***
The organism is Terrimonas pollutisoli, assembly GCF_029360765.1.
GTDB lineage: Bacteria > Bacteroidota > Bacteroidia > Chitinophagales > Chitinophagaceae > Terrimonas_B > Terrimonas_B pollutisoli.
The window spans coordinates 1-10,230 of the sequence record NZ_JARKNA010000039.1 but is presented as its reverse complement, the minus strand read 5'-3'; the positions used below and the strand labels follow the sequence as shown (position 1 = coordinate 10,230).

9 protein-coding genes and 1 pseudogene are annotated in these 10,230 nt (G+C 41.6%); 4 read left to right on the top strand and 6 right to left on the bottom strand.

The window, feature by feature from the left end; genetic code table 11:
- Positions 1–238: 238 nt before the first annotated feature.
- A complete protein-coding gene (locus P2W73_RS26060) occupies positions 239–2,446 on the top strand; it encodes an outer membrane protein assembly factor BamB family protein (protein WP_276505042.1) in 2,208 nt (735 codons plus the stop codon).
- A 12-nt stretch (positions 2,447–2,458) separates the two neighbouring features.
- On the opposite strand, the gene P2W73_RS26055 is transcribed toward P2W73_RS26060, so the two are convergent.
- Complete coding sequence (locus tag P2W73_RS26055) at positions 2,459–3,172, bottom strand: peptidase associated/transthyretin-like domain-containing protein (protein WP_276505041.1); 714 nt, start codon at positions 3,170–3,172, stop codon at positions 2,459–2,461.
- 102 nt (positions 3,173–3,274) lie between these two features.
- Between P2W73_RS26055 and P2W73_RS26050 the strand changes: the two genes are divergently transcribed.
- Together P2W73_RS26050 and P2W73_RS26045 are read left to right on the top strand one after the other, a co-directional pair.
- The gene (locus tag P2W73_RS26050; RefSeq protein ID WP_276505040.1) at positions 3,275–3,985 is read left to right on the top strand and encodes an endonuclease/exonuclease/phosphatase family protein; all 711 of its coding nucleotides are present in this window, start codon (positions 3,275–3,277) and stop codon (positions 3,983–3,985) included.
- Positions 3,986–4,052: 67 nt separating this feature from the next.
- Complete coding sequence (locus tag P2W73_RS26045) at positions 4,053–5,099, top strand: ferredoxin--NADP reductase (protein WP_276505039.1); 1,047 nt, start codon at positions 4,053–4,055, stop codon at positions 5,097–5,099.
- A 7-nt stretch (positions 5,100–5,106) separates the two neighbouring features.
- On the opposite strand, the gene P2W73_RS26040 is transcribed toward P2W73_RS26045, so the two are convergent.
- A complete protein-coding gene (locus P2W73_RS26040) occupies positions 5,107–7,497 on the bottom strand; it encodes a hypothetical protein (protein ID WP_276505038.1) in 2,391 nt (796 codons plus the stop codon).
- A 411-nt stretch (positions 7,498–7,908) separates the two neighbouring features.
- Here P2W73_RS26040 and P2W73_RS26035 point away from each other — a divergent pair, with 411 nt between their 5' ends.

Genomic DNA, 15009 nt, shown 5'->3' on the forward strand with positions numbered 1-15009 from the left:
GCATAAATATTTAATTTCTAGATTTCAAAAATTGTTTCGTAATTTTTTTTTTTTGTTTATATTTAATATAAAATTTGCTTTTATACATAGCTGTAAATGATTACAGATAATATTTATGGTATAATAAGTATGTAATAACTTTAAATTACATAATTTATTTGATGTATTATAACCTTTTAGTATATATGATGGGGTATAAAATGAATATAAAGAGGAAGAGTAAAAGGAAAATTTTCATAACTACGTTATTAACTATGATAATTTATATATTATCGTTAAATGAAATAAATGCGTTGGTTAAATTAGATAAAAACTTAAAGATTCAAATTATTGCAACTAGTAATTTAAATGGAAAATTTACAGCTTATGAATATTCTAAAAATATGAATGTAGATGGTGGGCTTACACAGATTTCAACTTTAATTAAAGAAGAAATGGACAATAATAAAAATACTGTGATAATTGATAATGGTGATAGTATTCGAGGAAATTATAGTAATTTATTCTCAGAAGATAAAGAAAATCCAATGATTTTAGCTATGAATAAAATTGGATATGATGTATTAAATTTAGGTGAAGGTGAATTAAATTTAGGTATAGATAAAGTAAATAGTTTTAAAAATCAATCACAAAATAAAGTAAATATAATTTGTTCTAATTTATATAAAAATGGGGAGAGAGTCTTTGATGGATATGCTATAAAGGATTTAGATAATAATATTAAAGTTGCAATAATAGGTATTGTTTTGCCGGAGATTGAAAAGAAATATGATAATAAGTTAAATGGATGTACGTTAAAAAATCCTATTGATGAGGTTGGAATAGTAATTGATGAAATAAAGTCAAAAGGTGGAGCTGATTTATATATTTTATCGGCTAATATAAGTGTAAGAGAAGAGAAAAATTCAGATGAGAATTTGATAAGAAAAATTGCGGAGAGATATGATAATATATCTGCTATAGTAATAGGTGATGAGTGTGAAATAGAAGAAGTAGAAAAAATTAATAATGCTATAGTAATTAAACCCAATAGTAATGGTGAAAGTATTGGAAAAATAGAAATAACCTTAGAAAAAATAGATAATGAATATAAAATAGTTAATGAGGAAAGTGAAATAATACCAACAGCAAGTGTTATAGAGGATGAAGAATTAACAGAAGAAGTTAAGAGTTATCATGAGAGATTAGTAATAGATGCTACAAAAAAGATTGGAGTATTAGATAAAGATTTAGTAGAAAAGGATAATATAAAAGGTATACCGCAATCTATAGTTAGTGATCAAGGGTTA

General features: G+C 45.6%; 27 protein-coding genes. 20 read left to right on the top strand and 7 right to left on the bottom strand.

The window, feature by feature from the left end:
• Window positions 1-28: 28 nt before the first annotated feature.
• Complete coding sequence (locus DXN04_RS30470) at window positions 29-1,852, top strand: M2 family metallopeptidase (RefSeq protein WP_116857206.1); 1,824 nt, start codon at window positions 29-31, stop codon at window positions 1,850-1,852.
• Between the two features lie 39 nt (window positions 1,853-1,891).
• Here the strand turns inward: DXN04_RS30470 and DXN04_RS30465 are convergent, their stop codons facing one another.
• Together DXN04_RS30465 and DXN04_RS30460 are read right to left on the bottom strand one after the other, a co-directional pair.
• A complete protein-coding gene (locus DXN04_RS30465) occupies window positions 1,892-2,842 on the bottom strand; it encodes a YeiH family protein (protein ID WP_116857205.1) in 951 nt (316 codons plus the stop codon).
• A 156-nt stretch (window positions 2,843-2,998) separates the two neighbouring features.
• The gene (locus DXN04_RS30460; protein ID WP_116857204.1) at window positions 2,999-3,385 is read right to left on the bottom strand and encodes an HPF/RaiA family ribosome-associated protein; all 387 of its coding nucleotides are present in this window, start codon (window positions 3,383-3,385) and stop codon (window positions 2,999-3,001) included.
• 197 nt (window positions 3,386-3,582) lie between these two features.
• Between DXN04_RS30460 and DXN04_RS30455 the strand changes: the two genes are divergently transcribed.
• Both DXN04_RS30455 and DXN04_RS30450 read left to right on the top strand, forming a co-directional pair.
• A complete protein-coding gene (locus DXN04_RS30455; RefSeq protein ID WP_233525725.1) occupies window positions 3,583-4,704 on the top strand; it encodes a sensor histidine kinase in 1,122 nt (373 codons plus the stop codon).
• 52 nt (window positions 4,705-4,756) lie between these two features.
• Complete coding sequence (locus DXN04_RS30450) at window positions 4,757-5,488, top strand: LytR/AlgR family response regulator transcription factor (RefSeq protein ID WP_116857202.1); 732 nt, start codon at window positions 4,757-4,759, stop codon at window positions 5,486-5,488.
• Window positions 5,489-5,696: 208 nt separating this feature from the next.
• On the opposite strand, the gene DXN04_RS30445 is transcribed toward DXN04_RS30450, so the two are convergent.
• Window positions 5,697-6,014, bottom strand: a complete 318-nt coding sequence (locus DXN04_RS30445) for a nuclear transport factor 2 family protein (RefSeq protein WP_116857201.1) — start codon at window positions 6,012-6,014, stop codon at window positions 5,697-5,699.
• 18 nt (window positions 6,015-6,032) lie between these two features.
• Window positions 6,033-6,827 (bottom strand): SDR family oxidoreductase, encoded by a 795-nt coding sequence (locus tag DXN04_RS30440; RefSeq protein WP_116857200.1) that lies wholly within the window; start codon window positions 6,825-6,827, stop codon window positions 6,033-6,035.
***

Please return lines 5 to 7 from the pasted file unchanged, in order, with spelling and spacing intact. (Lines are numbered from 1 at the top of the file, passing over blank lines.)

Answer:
The window, feature by feature from the left end; genetic code table 11:
- Positions 1–238: 238 nt before the first annotated feature.
- A complete protein-coding gene (locus P2W73_RS26060) occupies positions 239–2,446 on the top strand; it encodes an outer membrane protein assembly factor BamB family protein (protein WP_276505042.1) in 2,208 nt (735 codons plus the stop codon).